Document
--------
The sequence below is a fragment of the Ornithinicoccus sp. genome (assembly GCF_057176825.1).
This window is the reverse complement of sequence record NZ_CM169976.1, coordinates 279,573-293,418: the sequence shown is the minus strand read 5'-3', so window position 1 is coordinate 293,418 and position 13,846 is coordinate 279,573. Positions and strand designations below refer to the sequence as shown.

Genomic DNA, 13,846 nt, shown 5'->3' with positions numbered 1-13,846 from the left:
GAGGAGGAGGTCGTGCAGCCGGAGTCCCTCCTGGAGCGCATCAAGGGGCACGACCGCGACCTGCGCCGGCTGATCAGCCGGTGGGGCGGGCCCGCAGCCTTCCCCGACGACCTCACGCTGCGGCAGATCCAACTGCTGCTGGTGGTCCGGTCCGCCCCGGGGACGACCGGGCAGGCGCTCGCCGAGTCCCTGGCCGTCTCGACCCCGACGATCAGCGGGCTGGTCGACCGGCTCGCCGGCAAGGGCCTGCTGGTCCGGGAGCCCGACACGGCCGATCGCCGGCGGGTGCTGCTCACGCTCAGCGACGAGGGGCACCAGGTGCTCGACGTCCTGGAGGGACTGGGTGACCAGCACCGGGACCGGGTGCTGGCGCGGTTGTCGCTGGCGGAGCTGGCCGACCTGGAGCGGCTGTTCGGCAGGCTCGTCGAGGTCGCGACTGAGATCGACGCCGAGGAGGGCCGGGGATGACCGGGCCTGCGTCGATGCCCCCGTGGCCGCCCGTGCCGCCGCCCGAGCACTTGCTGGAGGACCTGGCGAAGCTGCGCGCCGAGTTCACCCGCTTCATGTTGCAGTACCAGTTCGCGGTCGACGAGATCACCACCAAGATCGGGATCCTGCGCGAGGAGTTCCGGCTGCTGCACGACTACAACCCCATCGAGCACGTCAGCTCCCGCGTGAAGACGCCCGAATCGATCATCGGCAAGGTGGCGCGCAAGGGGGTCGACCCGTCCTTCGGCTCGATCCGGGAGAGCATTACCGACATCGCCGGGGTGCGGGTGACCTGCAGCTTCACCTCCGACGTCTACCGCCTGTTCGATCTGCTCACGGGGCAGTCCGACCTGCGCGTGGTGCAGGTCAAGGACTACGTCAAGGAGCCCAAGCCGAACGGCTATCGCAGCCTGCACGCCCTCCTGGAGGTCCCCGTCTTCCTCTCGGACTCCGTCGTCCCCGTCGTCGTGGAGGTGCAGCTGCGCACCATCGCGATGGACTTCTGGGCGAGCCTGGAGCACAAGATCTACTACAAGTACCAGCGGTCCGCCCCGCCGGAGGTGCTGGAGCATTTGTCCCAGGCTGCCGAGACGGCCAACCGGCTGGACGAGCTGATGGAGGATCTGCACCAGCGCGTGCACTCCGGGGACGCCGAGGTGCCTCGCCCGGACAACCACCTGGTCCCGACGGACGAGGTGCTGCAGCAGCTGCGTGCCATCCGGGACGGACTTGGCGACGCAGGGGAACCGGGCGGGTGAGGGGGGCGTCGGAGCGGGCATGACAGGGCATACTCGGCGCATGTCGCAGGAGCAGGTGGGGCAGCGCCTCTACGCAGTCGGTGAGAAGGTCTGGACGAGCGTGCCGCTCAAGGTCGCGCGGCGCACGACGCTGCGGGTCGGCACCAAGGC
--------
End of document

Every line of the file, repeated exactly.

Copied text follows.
The sequence below is a fragment of the Ornithinicoccus sp. genome (assembly GCF_057176825.1).
This window is the reverse complement of sequence record NZ_CM169976.1, coordinates 279,573-293,418: the sequence shown is the minus strand read 5'-3', so window position 1 is coordinate 293,418 and position 13,846 is coordinate 279,573. Positions and strand designations below refer to the sequence as shown.

Genomic DNA, 13,846 nt, shown 5'->3' with positions numbered 1-13,846 from the left:
GAGGAGGAGGTCGTGCAGCCGGAGTCCCTCCTGGAGCGCATCAAGGGGCACGACCGCGACCTGCGCCGGCTGATCAGCCGGTGGGGCGGGCCCGCAGCCTTCCCCGACGACCTCACGCTGCGGCAGATCCAACTGCTGCTGGTGGTCCGGTCCGCCCCGGGGACGACCGGGCAGGCGCTCGCCGAGTCCCTGGCCGTCTCGACCCCGACGATCAGCGGGCTGGTCGACCGGCTCGCCGGCAAGGGCCTGCTGGTCCGGGAGCCCGACACGGCCGATCGCCGGCGGGTGCTGCTCACGCTCAGCGACGAGGGGCACCAGGTGCTCGACGTCCTGGAGGGACTGGGTGACCAGCACCGGGACCGGGTGCTGGCGCGGTTGTCGCTGGCGGAGCTGGCCGACCTGGAGCGGCTGTTCGGCAGGCTCGTCGAGGTCGCGACTGAGATCGACGCCGAGGAGGGCCGGGGATGACCGGGCCTGCGTCGATGCCCCCGTGGCCGCCCGTGCCGCCGCCCGAGCACTTGCTGGAGGACCTGGCGAAGCTGCGCGCCGAGTTCACCCGCTTCATGTTGCAGTACCAGTTCGCGGTCGACGAGATCACCACCAAGATCGGGATCCTGCGCGAGGAGTTCCGGCTGCTGCACGACTACAACCCCATCGAGCACGTCAGCTCCCGCGTGAAGACGCCCGAATCGATCATCGGCAAGGTGGCGCGCAAGGGGGTCGACCCGTCCTTCGGCTCGATCCGGGAGAGCATTACCGACATCGCCGGGGTGCGGGTGACCTGCAGCTTCACCTCCGACGTCTACCGCCTGTTCGATCTGCTCACGGGGCAGTCCGACCTGCGCGTGGTGCAGGTCAAGGACTACGTCAAGGAGCCCAAGCCGAACGGCTATCGCAGCCTGCACGCCCTCCTGGAGGTCCCCGTCTTCCTCTCGGACTCCGTCGTCCCCGTCGTCGTGGAGGTGCAGCTGCGCACCATCGCGATGGACTTCTGGGCGAGCCTGGAGCACAAGATCTACTACAAGTACCAGCGGTCCGCCCCGCCGGAGGTGCTGGAGCATTTGTCCCAGGCTGCCGAGACGGCCAACCGGCTGGACGAGCTGATGGAGGATCTGCACCAGCGCGTGCACTCCGGGGACGCCGAGGTGCCTCGCCCGGACAACCACCTGGTCCCGACGGACGAGGTGCTGCAGCAGCTGCGTGCCATCCGGGACGGACTTGGCGACGCAGGGGAACCGGGCGGGTGAGGGGGGCGTCGGAGCGGGCATGACAGGGCATACTCGGCGCATGTCGCAGGAGCAGGTGGGGCAGCGCCTCTACGCAGTCGGTGAGAAGGTCTGGACGAGCGTGCCGCTCAAGGTCGCGCGGCGCACGACGCTGCGGGTCGGCACCAAGGC